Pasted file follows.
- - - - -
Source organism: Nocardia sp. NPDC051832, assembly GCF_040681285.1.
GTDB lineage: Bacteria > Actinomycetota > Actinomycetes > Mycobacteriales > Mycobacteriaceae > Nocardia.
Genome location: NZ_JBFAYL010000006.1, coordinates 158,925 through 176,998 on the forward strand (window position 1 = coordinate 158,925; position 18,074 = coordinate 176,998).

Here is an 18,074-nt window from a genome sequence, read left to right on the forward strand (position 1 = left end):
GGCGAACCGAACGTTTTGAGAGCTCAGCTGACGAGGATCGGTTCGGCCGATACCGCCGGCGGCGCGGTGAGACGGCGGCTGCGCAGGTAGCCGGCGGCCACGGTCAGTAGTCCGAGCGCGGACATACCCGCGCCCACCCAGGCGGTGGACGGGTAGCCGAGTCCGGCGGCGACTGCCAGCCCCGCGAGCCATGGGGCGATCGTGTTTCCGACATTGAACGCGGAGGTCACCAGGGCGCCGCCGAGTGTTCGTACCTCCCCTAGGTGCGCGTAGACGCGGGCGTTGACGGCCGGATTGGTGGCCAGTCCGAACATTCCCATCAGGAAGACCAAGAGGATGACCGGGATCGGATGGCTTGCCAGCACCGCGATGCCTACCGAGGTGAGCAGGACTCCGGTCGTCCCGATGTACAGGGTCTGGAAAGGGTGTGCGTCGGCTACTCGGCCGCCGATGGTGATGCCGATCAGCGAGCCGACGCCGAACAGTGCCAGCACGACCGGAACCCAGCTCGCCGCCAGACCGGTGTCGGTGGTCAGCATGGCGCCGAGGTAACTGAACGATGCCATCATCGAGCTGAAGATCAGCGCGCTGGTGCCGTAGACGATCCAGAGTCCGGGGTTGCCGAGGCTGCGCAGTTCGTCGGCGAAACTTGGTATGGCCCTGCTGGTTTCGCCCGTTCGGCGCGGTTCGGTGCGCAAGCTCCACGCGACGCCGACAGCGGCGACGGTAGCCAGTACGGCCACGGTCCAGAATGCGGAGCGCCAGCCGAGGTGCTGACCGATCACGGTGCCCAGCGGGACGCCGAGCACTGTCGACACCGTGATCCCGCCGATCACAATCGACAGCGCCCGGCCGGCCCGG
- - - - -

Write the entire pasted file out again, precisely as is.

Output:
Source organism: Nocardia sp. NPDC051832, assembly GCF_040681285.1.
GTDB lineage: Bacteria > Actinomycetota > Actinomycetes > Mycobacteriales > Mycobacteriaceae > Nocardia.
Genome location: NZ_JBFAYL010000006.1, coordinates 158,925 through 176,998 on the forward strand (window position 1 = coordinate 158,925; position 18,074 = coordinate 176,998).

Here is an 18,074-nt window from a genome sequence, read left to right on the forward strand (position 1 = left end):
GGCGAACCGAACGTTTTGAGAGCTCAGCTGACGAGGATCGGTTCGGCCGATACCGCCGGCGGCGCGGTGAGACGGCGGCTGCGCAGGTAGCCGGCGGCCACGGTCAGTAGTCCGAGCGCGGACATACCCGCGCCCACCCAGGCGGTGGACGGGTAGCCGAGTCCGGCGGCGACTGCCAGCCCCGCGAGCCATGGGGCGATCGTGTTTCCGACATTGAACGCGGAGGTCACCAGGGCGCCGCCGAGTGTTCGTACCTCCCCTAGGTGCGCGTAGACGCGGGCGTTGACGGCCGGATTGGTGGCCAGTCCGAACATTCCCATCAGGAAGACCAAGAGGATGACCGGGATCGGATGGCTTGCCAGCACCGCGATGCCTACCGAGGTGAGCAGGACTCCGGTCGTCCCGATGTACAGGGTCTGGAAAGGGTGTGCGTCGGCTACTCGGCCGCCGATGGTGATGCCGATCAGCGAGCCGACGCCGAACAGTGCCAGCACGACCGGAACCCAGCTCGCCGCCAGACCGGTGTCGGTGGTCAGCATGGCGCCGAGGTAACTGAACGATGCCATCATCGAGCTGAAGATCAGCGCGCTGGTGCCGTAGACGATCCAGAGTCCGGGGTTGCCGAGGCTGCGCAGTTCGTCGGCGAAACTTGGTATGGCCCTGCTGGTTTCGCCCGTTCGGCGCGGTTCGGTGCGCAAGCTCCACGCGACGCCGACAGCGGCGACGGTAGCCAGTACGGCCACGGTCCAGAATGCGGAGCGCCAGCCGAGGTGCTGACCGATCACGGTGCCCAGCGGGACGCCGAGCACTGTCGACACCGTGATCCCGCCGATCACAATCGACAGCGCCCGGCCGGCCCGG